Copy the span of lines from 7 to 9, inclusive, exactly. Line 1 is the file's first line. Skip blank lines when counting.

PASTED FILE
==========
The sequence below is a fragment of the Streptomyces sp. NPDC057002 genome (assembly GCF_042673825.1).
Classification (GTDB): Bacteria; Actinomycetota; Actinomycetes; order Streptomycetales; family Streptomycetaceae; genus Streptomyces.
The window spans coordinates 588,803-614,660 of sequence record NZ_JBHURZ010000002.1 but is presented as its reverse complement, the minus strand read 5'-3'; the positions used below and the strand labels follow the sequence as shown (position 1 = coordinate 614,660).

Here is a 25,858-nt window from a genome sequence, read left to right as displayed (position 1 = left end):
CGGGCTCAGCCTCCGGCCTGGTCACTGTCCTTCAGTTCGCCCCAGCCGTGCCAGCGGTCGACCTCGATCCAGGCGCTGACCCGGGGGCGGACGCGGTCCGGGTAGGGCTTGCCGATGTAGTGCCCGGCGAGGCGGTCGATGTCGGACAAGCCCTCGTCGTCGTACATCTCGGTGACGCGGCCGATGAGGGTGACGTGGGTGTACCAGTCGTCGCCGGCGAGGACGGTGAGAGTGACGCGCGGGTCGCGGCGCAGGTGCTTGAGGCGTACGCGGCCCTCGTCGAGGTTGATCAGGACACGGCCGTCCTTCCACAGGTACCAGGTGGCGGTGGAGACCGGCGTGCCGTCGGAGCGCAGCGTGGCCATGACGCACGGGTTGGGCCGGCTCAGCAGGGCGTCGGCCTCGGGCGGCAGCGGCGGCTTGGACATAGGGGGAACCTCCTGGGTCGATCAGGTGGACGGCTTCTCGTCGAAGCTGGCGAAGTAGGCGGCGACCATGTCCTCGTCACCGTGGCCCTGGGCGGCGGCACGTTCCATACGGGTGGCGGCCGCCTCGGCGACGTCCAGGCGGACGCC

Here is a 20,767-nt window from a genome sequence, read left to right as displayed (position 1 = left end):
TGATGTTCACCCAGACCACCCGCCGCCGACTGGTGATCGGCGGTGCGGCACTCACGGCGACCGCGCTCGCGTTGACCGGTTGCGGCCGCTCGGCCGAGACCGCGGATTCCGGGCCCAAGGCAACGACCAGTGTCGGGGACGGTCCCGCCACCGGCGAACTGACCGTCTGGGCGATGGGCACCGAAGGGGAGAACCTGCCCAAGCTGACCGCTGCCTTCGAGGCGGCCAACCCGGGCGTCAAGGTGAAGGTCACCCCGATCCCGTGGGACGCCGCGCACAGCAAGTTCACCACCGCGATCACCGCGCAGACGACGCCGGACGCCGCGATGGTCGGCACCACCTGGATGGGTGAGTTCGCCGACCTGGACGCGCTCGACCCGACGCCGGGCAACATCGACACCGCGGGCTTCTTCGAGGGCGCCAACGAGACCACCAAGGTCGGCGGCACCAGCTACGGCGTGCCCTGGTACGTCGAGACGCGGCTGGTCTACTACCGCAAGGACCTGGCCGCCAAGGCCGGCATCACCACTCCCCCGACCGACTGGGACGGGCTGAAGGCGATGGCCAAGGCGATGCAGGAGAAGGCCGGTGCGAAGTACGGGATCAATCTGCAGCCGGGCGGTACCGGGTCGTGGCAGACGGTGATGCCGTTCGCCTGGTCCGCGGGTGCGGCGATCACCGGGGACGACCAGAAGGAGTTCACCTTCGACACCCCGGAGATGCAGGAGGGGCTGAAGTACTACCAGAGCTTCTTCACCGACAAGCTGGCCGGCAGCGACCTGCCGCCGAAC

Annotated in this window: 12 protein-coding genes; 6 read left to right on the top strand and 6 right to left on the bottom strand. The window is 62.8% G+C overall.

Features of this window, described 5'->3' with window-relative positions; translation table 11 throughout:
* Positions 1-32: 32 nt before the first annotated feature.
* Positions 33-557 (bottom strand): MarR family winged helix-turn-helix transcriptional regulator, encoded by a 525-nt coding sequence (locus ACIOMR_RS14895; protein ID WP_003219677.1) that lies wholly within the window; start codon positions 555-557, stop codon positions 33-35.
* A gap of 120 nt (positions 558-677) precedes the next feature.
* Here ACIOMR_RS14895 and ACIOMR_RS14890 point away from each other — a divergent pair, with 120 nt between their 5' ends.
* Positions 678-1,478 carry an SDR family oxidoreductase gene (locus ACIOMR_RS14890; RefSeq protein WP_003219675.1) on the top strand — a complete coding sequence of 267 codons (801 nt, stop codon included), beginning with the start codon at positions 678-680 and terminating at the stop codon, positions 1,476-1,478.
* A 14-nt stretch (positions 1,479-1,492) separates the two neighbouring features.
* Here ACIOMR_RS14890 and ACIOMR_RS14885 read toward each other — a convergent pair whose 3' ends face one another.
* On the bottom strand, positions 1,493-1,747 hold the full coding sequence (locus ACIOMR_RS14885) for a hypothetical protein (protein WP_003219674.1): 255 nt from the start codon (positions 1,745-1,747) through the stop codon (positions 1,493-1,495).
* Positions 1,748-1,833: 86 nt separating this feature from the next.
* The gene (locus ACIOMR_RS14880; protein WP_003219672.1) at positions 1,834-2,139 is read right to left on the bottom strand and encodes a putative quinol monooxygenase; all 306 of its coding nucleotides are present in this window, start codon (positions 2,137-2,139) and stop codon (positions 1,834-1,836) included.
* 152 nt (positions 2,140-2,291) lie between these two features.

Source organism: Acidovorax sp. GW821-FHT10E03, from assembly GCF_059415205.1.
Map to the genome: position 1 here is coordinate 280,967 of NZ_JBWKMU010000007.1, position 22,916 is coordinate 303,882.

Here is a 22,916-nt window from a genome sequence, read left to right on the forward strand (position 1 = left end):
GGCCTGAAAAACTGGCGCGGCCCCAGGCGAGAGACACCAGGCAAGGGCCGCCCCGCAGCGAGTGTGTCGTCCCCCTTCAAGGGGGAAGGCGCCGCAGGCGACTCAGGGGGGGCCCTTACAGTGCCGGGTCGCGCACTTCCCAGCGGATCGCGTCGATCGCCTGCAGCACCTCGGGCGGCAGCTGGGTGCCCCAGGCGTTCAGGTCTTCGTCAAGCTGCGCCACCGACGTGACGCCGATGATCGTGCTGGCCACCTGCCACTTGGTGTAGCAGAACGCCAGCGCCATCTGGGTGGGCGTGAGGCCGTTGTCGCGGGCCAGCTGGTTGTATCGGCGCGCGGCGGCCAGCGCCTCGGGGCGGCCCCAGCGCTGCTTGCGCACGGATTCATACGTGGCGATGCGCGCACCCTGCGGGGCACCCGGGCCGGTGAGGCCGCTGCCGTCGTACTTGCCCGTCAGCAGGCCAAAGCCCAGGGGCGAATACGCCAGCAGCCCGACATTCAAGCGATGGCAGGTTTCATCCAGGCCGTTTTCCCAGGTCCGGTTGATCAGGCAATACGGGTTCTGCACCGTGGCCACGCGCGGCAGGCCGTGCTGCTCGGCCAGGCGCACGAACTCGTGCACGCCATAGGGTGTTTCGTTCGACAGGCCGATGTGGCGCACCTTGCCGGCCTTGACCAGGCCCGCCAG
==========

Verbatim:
TGATGTTCACCCAGACCACCCGCCGCCGACTGGTGATCGGCGGTGCGGCACTCACGGCGACCGCGCTCGCGTTGACCGGTTGCGGCCGCTCGGCCGAGACCGCGGATTCCGGGCCCAAGGCAACGACCAGTGTCGGGGACGGTCCCGCCACCGGCGAACTGACCGTCTGGGCGATGGGCACCGAAGGGGAGAACCTGCCCAAGCTGACCGCTGCCTTCGAGGCGGCCAACCCGGGCGTCAAGGTGAAGGTCACCCCGATCCCGTGGGACGCCGCGCACAGCAAGTTCACCACCGCGATCACCGCGCAGACGACGCCGGACGCCGCGATGGTCGGCACCACCTGGATGGGTGAGTTCGCCGACCTGGACGCGCTCGACCCGACGCCGGGCAACATCGACACCGCGGGCTTCTTCGAGGGCGCCAACGAGACCACCAAGGTCGGCGGCACCAGCTACGGCGTGCCCTGGTACGTCGAGACGCGGCTGGTCTACTACCGCAAGGACCTGGCCGCCAAGGCCGGCATCACCACTCCCCCGACCGACTGGGACGGGCTGAAGGCGATGGCCAAGGCGATGCAGGAGAAGGCCGGTGCGAAGTACGGGATCAATCTGCAGCCGGGCGGTACCGGGTCGTGGCAGACGGTGATGCCGTTCGCCTGGTCCGCGGGTGCGGCGATCACCGGGGACGACCAGAAGGAGTTCACCTTCGACACCCCGGAGATGCAGGAGGGGCTGAAGTACTACCAGAGCTTCTTCACCGACAAGCTGGCCGGCAGCGACCTGCCGCCGAAC

Annotated in this window: 12 protein-coding genes; 6 read left to right on the top strand and 6 right to left on the bottom strand. The window is 62.8% G+C overall.

Features of this window, described 5'->3' with window-relative positions; translation table 11 throughout: